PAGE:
Thursday, September 15, 2011

The Life of a Ginger is Never Easy.

So, since my life is perpetually a joke it only makes sense that my flight to Rwanda would be delayed. As it stands now we arrived in Brussels a full 6 hours late as my calculations stand now ( I could be a little off with the jetlag and time difference). The fun began when our gate was changed 4 times before check-in even started, that should've been an indication that something was amiss. Then we were delayed at  our final gate for 2 hours because they brought out the WRONG PLANE and then had to switch it. I mean really? Don't they have a system for identifying which plane they need? To make matters worse once we boarded the plane we were informed that a strap somewhere on some door was broken, hence 3 hours on the Tarmac. Luckily we amused ourselves by playing 20 questions and other games which became increasingly silly in our state of sleepiness and frustration.
Nick: So at what point does this become your own personal hell?
Me: Probably 2 hours...

Monday, September 12, 2011

Final Thoughts

So here it is, I'm really leaving!! My staging begins in Philadelphia tomorrow! So I am heading out from here in an hour or so. As I sit here I am trying to think of all the things I will miss in America and all those that I wont, seems like an appropriate time for that. So here it is...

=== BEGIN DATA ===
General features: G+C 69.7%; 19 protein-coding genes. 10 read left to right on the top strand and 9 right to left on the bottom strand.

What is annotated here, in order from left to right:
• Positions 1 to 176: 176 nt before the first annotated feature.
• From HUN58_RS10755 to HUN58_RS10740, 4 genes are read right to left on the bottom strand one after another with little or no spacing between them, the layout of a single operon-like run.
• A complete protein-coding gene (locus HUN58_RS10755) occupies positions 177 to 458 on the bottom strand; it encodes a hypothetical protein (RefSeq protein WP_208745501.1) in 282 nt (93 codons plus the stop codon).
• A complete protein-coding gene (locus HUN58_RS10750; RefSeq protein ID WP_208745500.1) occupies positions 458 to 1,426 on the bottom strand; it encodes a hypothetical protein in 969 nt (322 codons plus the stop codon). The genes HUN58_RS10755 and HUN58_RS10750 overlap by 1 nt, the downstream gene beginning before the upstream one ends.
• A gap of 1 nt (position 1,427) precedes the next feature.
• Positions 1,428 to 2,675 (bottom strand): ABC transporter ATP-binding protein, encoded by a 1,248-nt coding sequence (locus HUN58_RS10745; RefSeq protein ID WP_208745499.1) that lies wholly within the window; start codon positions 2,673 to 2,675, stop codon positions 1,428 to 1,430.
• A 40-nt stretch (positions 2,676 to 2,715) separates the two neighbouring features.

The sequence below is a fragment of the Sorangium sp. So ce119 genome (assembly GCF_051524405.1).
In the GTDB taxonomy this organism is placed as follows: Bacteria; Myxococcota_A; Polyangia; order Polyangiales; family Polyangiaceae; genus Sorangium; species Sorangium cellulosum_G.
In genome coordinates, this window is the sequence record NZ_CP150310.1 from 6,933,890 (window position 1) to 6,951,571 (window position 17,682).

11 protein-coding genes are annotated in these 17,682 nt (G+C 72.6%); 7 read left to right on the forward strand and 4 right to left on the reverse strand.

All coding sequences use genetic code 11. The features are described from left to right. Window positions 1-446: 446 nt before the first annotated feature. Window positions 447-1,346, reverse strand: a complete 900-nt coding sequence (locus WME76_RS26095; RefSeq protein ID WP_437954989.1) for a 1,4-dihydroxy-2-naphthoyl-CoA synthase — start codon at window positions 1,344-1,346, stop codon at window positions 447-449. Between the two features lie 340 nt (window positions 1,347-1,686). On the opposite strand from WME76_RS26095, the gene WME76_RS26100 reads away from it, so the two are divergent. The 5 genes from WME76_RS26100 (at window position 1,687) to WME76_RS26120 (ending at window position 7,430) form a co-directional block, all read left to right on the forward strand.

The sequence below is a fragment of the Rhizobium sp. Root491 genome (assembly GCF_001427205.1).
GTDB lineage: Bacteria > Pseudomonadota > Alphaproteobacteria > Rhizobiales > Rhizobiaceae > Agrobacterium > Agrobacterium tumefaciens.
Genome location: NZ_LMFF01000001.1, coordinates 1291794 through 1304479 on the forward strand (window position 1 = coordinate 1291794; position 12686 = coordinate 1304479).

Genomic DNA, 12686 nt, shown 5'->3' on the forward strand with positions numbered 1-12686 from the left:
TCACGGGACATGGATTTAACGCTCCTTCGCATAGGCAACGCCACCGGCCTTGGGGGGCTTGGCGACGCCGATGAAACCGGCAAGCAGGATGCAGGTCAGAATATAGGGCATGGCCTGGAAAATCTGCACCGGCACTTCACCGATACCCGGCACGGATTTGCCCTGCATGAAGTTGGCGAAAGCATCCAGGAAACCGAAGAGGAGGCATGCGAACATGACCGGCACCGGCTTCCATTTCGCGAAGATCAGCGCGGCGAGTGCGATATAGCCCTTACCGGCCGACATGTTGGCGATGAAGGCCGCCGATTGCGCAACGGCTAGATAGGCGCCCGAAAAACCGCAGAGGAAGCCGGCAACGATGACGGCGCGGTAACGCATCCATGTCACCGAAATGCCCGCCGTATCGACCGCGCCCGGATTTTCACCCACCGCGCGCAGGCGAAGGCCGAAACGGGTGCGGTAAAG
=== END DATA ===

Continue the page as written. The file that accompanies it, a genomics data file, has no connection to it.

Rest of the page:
Things I will Miss:
- Family and friends
- Fast food
- My cats
- Trashy TV
- My bed
- Easy communication
- My syracuse loves
- Netflix
- The gym
- Pizza

Things I won't Miss:
- Trashy TV
- Ignorant people
- Always running into people you don't wanna see
- Driving a car
- The politics of texting
- Clubs
- Most Americans
- The Kardashian's and how they suck me in to their nonsense
- Pre-cut vegetables in the supermarket (huge pet peeve)
- BBM and all the nonsense that ensues

I'm sure there are more but so far that's what comes to mind. My bags are packed, 2 duffle pounds full of 70 lbs of essentials. Looks like this is really happening! Wish me luck! Stay in touch!

xo Ginger